SCDOT has mapped out a decade-long plan designed to rebuild decaying roads and replace structurally deficient bridges across the state. The foundation of this mission begins on Saturday, July 1, with the Roads Bill being enacted into law.
The Roads Bill, a years in the making bipartisan initiative, comes after decades of under-investment in our highway transportation system. The legislation, approved by super-majorities in both the House and Senate, enables SCDOT to begin comprehensive fixes in a responsible, sustainable manner through the following fee increases.
The state’s gas tax, currently the second lowest in the nation, will increase for the first time since 1987. On July 1, 2017, the 2 cent increase will take effect and will increase by another 2 cents each year for six years – resulting in a 12 cent increase. At full implementation, the state’s gas tax will equal 28 cents per gallon, significantly less than our neighbors – Georgia’s 31 cents and North Carolina’s 35 cents.
Additionally, the vehicle sales tax will be raised – for the first time since 1981 – on July 1 along with other vehicle-related fees.
As a result, South Carolina’s lowest in the nation per mile transportation budget will receive an increase of roughly $800 million in annual, additional revenue by 2024.
“We applaud SCDOT and their monumental 10-year program aimed at rebuilding South Carolina’s decaying transportation system. This program is a direct result of the South Carolina Legislature’s approval of the comprehensive roads bill.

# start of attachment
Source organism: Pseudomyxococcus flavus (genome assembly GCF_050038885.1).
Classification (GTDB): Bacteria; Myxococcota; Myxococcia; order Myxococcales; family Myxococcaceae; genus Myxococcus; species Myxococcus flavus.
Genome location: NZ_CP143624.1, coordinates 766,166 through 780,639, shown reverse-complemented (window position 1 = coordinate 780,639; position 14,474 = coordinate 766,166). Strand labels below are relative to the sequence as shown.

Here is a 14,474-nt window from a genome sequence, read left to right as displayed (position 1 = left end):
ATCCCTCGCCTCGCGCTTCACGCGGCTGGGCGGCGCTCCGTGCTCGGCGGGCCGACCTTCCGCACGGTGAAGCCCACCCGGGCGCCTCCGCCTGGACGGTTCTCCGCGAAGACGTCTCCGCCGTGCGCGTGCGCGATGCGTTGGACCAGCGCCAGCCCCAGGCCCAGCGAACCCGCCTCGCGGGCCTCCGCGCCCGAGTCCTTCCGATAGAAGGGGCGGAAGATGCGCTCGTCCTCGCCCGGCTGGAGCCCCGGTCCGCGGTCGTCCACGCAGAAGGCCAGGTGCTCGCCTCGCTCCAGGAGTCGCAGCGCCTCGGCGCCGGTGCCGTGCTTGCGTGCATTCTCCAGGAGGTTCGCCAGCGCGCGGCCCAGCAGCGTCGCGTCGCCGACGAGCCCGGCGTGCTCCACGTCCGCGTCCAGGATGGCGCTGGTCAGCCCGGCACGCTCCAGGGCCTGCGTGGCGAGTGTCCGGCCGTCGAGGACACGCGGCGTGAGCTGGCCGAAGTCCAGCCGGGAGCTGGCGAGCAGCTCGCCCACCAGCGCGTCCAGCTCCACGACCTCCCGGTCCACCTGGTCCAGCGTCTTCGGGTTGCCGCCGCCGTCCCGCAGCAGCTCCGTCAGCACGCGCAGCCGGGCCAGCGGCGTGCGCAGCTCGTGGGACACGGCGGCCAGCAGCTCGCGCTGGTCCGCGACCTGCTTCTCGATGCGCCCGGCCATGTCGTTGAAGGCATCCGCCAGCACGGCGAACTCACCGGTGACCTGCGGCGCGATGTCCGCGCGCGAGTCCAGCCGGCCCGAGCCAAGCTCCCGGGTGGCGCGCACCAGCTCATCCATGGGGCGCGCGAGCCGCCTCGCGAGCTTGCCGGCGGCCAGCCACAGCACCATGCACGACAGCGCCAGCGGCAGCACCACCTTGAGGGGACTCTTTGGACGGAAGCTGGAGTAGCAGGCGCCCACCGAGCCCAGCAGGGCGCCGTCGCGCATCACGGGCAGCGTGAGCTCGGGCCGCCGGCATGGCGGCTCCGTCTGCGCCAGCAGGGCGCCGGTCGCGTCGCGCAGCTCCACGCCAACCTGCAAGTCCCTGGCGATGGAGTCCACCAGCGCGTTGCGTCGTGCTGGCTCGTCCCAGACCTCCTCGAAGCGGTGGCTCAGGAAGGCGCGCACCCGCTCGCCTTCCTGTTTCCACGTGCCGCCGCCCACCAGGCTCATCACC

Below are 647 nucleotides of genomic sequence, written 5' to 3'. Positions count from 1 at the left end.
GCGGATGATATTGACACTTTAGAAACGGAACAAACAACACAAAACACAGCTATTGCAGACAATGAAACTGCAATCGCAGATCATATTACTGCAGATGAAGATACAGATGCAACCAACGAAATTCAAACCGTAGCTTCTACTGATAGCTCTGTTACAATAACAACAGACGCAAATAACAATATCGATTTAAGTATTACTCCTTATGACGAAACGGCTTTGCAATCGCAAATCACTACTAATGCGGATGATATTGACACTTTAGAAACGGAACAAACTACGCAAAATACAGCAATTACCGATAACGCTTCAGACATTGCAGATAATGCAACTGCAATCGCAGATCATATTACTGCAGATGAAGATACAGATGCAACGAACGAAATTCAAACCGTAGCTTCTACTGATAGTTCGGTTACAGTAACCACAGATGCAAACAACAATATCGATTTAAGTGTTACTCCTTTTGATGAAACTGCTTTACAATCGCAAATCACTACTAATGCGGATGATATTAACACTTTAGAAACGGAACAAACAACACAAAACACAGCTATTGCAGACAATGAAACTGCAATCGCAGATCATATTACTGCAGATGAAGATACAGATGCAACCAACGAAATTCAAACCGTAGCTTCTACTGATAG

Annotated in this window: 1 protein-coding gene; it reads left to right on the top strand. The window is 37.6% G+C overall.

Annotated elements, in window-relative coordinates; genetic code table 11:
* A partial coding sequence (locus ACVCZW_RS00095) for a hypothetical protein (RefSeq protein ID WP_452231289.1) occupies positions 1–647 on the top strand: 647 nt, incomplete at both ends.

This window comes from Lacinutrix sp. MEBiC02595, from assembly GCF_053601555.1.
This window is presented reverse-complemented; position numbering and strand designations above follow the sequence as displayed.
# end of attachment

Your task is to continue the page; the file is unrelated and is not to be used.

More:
Moreover, these future projects would not be possible without the additional funding provided by South Carolinians and out-of-state motorists. While there are reasonable fee increases, the future return on our investment in safer, more efficient roads is unmatched.”
The 10-year program to rebuild South Carolina’s infrastructure
will focus on the following areas:
Rural Road Safety Program
South Carolina has the highest rural road fatality rate in the nation. As such, the new program uses targeted data to identify and implement needed safety features on 1,000 miles of the state’s deadliest roads.
Interstate Widening Program
Using a “Fix it First” approach, SCDOT is currently working to improve 140 miles of existing interstate highways. As the revenue grows, the agency will be able to address additional miles.
The department aims to double the resurfacing program. SCDOT aims to improve poor pavement conditions and eradicate countless potholes on interstates as well as the major routes that connect our cities, towns, and secondary roads.
View Projects in Your Area Below:
“Our roads fell into neglect over a 30-year period. We believe the 10-year plan can make great strides in rebuilding our system. The new funding will trickle into the Maintenance Trust Fund at first. But as funding increases in small increments over the next six years, South Carolinians and our visitors can expect to see more road and bridge construction all over the state with each passing year,” said Hall.
SCDOT will make periodic reports on the progress of the 10-year plan as revenue accumulates and as SCDOT engineers’ rebuilding project plans move into the construction phase.
Stay up to date with projects around the state by viewing DOT’s interactive maps on their website HERE.